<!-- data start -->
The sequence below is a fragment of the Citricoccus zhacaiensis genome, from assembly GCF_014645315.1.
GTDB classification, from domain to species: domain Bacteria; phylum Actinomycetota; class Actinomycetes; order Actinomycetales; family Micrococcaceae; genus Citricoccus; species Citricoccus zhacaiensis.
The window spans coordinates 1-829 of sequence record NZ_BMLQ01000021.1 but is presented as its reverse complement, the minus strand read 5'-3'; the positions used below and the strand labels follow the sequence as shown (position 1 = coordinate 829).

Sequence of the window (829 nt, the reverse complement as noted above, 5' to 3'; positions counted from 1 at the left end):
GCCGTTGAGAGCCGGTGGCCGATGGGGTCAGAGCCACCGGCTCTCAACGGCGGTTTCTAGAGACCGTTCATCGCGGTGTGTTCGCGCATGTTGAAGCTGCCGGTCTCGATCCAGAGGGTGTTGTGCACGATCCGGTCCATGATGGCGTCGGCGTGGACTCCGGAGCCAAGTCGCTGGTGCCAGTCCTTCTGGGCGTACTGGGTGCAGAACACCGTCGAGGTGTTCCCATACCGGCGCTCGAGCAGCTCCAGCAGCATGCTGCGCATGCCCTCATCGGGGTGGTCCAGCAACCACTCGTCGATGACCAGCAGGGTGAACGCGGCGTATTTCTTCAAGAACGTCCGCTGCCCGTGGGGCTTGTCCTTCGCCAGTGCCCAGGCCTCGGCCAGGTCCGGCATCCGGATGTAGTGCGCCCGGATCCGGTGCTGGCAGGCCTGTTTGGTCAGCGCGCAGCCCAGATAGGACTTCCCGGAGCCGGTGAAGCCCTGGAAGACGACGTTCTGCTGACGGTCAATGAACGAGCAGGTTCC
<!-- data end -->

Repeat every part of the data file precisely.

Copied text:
The sequence below is a fragment of the Citricoccus zhacaiensis genome, from assembly GCF_014645315.1.
GTDB classification, from domain to species: domain Bacteria; phylum Actinomycetota; class Actinomycetes; order Actinomycetales; family Micrococcaceae; genus Citricoccus; species Citricoccus zhacaiensis.
The window spans coordinates 1-829 of sequence record NZ_BMLQ01000021.1 but is presented as its reverse complement, the minus strand read 5'-3'; the positions used below and the strand labels follow the sequence as shown (position 1 = coordinate 829).

Sequence of the window (829 nt, the reverse complement as noted above, 5' to 3'; positions counted from 1 at the left end):
GCCGTTGAGAGCCGGTGGCCGATGGGGTCAGAGCCACCGGCTCTCAACGGCGGTTTCTAGAGACCGTTCATCGCGGTGTGTTCGCGCATGTTGAAGCTGCCGGTCTCGATCCAGAGGGTGTTGTGCACGATCCGGTCCATGATGGCGTCGGCGTGGACTCCGGAGCCAAGTCGCTGGTGCCAGTCCTTCTGGGCGTACTGGGTGCAGAACACCGTCGAGGTGTTCCCATACCGGCGCTCGAGCAGCTCCAGCAGCATGCTGCGCATGCCCTCATCGGGGTGGTCCAGCAACCACTCGTCGATGACCAGCAGGGTGAACGCGGCGTATTTCTTCAAGAACGTCCGCTGCCCGTGGGGCTTGTCCTTCGCCAGTGCCCAGGCCTCGGCCAGGTCCGGCATCCGGATGTAGTGCGCCCGGATCCGGTGCTGGCAGGCCTGTTTGGTCAGCGCGCAGCCCAGATAGGACTTCCCGGAGCCGGTGAAGCCCTGGAAGACGACGTTCTGCTGACGGTCAATGAACGAGCAGGTTCC